You start the tour by heading out onto a raised walkway above the main bathing area which is open-air. You can look over beyond the walls and see down over the city which is a few metres below. The level of the modern day streets is actually built over previous structures and is a lot higher than the original level at the time when the Baths were built. You get a really good view of the bathing area from here and you can see the many statues of emperors and guards that decorate the balustrades.
From here you follow the paths around and head back inside where you are taken downwards into other areas of the Bath grounds. This is where the Temple area is, and there are lots of displays with models and artefacts that depict how life would have been in the Roman times. What we are actually able to see is very different to what was originally created, and although there has been extensive excavation work there is a lot that has been lost or is still yet uncovered. The Temple holds the cult statue of the Goddess Sulis Minerva, and her gilt bronze head is on display. There is also a large courtyard area which includes a sacrificial area where offerings would have been made to please the Goddess. There were also many rituals involving curses and wishes for the Goddess to solve problems and retrieve lost items.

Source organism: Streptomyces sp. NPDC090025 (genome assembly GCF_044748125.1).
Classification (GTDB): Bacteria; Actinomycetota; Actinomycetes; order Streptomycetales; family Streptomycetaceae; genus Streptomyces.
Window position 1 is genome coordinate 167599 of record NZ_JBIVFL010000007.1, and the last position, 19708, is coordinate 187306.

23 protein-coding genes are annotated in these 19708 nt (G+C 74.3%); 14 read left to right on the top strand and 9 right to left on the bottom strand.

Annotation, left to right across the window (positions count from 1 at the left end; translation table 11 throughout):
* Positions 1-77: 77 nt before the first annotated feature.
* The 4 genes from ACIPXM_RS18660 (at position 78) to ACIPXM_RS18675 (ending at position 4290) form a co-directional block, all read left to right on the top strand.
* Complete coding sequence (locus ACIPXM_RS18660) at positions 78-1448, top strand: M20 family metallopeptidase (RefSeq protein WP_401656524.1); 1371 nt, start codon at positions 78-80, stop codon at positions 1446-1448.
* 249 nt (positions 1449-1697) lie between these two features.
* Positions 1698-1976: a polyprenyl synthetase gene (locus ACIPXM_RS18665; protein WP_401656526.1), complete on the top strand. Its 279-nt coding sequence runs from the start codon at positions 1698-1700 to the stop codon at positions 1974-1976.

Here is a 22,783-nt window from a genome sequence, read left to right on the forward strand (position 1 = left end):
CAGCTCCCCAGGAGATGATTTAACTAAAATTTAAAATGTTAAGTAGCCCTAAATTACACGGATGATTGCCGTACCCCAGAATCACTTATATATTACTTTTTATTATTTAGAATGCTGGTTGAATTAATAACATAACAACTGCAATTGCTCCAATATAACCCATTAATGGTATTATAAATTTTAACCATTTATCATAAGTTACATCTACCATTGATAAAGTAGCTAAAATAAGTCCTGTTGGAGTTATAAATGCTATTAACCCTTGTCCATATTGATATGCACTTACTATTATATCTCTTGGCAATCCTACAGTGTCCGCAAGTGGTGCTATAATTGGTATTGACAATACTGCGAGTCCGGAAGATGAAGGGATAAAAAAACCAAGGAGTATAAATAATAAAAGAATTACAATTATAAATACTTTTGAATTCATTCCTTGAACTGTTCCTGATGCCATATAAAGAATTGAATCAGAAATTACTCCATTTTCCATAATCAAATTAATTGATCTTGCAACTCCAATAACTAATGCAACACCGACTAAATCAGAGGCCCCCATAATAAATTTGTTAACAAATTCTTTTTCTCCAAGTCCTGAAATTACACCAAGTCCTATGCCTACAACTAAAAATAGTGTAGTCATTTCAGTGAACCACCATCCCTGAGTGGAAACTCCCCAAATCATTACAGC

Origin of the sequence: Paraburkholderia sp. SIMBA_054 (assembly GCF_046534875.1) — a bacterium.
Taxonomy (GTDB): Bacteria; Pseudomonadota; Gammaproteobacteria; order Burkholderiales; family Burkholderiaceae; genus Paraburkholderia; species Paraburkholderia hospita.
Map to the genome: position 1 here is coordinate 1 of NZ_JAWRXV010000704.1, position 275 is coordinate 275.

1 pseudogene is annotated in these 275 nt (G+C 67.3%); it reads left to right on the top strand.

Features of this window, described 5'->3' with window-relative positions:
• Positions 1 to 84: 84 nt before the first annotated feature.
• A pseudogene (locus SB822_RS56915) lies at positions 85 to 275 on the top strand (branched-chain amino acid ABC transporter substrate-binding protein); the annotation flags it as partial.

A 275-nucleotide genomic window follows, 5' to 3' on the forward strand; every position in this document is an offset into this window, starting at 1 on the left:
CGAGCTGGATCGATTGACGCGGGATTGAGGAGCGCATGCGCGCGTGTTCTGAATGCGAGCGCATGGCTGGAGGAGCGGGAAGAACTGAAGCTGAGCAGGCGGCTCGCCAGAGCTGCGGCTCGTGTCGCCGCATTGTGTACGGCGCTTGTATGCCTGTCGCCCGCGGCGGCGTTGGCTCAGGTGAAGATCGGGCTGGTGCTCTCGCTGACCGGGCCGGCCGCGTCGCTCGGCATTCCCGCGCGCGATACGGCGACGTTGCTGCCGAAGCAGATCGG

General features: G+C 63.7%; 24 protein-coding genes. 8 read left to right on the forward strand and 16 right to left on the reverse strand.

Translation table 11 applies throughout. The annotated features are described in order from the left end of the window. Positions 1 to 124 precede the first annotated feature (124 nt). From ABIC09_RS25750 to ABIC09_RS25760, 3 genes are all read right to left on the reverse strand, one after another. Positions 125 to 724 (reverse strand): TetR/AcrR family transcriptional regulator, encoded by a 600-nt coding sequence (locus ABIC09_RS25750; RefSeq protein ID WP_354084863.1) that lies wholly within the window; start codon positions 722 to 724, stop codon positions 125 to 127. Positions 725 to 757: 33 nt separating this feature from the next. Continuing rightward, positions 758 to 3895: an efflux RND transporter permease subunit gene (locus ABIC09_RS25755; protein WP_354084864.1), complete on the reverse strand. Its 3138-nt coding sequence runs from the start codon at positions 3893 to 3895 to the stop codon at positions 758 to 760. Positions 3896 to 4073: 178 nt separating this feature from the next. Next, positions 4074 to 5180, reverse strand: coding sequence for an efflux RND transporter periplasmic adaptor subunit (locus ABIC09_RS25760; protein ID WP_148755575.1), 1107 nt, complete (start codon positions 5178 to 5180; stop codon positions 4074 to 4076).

At the end of the courtyard is the spring overflow, which is a Roman drainage system and carries the water around the site. Just around the corner you can go back up slightly and see the King's Bath and watch the steaming hot water bubbling away. It is an incredible sight and I liked this area a lot, it looks very grand and imposing, yet secluded.
As you turn through more corridors you finally end out at the floor-level of the main Bath area, as previously seen from above. The beauty and scale of this area are unlike modern structures and you really get a feel for the way this area would have been used. The architecture is fascinating and you get to have a good close look here. You can also head into the East Bath area which is a series of connected chambers showings the working of the heating system, steam room, changing areas, and a freezing plunge pool! This are is dimly lit and very atmospheric, especially with it being underneath the modern buildings.
The tour finishes when you have completed this circuit and I truly thought it was a fascinating building with a rich, interesting history and displayed in an appealing way. Everything is preserved and shown in its natural state, and modern technology has been implemented to help bring this era to life.